Grant received to apply microtools to bone regeneration research

Through a casual meeting, researchers from Linköping University and Okayama University are now collaborating on better understanding of how bone regeneration works.

Three years ago, Dr Edwin Jager met Prof Hiroshi Kamioka and Dr Emilio Hara in Japan, where they found a common interest. Prof Kamioka and Dr Hara were researching in bone growth, while Dr Jager's interest was in soft microrobotics and bioelectronic chips. The researchers from Okayama university needed a way to stimulate the osteocytes mechanically. Osteocytes are essential for bone remodeling, and Dr Jager realized he maybe had the tools Prof Kamioko and Dr Hara needed to continue their research.
– By mechanically stimulating the osteocytes we can learn in more detail how these cells orchestrate bone remodeling. This knowledge can then aid us to better control bone regeneration, says Dr Jager.

The two teams started to collaborate from a distance testing the microactuators and bio-chips in bone research. Continued talks, mostly via internet, led them to apply for a joint research project.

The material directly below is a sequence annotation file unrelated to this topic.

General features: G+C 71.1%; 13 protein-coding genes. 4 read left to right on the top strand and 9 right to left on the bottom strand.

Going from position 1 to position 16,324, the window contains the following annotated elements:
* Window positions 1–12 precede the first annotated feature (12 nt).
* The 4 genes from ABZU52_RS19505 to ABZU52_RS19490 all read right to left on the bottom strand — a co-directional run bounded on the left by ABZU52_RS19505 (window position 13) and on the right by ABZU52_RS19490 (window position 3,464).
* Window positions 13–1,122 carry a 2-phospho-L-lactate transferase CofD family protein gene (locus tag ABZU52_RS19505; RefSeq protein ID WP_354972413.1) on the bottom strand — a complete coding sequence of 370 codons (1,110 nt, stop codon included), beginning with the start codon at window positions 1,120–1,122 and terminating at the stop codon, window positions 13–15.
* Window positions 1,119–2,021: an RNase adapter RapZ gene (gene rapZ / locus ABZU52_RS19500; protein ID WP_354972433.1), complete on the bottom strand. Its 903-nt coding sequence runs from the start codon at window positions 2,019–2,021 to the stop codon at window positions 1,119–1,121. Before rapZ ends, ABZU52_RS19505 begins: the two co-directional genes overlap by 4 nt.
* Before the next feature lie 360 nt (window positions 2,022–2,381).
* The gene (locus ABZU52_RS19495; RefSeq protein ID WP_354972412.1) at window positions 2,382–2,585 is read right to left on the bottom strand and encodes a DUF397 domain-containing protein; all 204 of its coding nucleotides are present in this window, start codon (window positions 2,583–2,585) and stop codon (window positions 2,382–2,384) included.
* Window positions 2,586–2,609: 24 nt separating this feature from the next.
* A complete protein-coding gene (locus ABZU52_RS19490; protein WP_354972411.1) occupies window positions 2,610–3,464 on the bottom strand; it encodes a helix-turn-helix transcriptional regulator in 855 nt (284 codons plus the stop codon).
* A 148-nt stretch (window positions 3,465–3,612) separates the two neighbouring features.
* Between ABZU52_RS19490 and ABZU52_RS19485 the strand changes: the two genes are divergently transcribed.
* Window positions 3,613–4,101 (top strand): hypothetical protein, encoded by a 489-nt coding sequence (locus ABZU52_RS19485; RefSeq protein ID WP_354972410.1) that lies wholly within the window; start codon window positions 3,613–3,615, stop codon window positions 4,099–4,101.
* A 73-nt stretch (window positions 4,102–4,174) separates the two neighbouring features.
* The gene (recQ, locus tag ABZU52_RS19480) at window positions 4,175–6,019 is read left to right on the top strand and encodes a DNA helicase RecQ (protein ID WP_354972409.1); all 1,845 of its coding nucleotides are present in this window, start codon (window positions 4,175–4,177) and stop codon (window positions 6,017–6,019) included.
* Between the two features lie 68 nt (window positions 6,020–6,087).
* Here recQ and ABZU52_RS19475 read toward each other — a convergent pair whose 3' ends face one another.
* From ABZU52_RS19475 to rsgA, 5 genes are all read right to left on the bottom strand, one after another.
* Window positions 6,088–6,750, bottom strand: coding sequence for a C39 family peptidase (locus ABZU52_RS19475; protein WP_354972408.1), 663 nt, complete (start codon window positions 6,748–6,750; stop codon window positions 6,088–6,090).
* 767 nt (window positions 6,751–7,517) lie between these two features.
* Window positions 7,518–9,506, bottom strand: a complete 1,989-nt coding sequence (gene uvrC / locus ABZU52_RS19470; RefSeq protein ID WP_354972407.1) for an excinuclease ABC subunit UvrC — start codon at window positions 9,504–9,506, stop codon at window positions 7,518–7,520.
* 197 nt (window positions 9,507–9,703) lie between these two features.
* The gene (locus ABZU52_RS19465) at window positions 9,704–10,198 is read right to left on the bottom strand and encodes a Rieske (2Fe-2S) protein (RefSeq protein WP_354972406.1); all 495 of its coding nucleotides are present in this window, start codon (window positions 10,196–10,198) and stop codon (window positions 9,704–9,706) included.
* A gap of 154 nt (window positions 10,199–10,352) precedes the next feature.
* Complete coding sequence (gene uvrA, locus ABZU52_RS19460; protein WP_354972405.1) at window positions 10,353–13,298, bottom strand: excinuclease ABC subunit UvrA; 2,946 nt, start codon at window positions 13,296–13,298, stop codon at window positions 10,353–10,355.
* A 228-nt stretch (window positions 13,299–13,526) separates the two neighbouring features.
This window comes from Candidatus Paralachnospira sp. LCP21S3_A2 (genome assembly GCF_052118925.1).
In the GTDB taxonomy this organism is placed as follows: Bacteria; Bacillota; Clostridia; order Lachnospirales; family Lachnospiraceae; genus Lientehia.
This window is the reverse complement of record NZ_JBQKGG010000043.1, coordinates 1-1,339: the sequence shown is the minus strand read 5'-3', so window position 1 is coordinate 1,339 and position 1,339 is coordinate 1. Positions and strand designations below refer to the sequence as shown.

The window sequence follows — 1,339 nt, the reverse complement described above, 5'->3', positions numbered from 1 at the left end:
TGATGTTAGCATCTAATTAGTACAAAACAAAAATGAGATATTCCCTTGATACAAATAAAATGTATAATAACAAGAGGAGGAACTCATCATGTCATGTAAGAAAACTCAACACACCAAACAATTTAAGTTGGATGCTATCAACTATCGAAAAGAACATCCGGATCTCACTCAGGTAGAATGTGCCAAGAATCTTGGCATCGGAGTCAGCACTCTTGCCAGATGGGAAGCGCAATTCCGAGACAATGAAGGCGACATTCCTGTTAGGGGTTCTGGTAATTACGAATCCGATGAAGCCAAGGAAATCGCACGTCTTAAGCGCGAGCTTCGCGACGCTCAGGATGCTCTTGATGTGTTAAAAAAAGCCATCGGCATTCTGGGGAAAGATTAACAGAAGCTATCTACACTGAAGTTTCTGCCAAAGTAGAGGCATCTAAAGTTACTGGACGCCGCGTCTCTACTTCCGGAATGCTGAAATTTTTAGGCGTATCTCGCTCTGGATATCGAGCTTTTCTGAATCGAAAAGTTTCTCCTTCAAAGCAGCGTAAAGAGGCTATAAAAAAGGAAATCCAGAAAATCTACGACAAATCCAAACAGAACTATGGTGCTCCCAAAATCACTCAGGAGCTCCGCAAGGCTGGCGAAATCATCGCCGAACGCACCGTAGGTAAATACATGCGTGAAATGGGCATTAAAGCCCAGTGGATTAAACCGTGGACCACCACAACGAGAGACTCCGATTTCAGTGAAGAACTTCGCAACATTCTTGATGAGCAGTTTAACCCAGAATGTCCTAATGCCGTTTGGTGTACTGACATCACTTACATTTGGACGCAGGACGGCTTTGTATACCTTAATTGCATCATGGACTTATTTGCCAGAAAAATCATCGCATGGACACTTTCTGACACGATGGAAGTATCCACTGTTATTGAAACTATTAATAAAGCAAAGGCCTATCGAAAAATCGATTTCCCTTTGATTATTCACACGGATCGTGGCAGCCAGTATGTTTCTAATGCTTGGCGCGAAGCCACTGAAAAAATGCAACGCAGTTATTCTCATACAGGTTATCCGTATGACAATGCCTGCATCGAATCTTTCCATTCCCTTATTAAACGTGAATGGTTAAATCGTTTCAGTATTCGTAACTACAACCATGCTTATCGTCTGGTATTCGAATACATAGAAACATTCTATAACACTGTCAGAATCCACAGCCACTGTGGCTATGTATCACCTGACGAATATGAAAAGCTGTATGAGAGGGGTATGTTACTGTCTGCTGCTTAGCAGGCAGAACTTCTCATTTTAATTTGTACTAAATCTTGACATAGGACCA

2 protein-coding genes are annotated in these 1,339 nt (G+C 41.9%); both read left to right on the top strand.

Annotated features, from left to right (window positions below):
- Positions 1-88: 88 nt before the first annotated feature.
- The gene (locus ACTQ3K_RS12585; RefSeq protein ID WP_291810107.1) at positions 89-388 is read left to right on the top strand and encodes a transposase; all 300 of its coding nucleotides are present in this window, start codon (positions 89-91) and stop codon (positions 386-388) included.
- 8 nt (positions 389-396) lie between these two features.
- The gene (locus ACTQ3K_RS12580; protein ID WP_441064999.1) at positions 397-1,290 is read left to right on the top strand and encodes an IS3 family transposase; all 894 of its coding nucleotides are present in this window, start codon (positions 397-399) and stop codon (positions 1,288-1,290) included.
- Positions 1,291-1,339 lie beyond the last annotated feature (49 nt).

– We quickly realized that we could generate new knowledge in this interface between microtechnology and bone research and decided that we needed to collaborate more closely on this project, says Dr Edwin Jager. Photo credit Olov Planthaber

The project, led by Dr Edwin Jager has now received a mobility grant from STINT. The STINT grant, with a corresponding grant from JSPS on the Japanese end, will allow for a more intensive research where the two research groups can physically meet. LiU and OU will exchange research staff for the project, financed by the grant.
– It is always much easier to understand a problem standing in a lab, looking at it, and talking in person to your colleagues, says Jager.

What is it that you are aiming to investigate within this project?
– There are two parts to this project. First, we will try to increase our understanding in the mechanics of cell responses to external mechanical stimuli and signal transduction. Second, we will investigate how in vitro nanofragments can be used for bone tissue engineering, says Edwin Jager.


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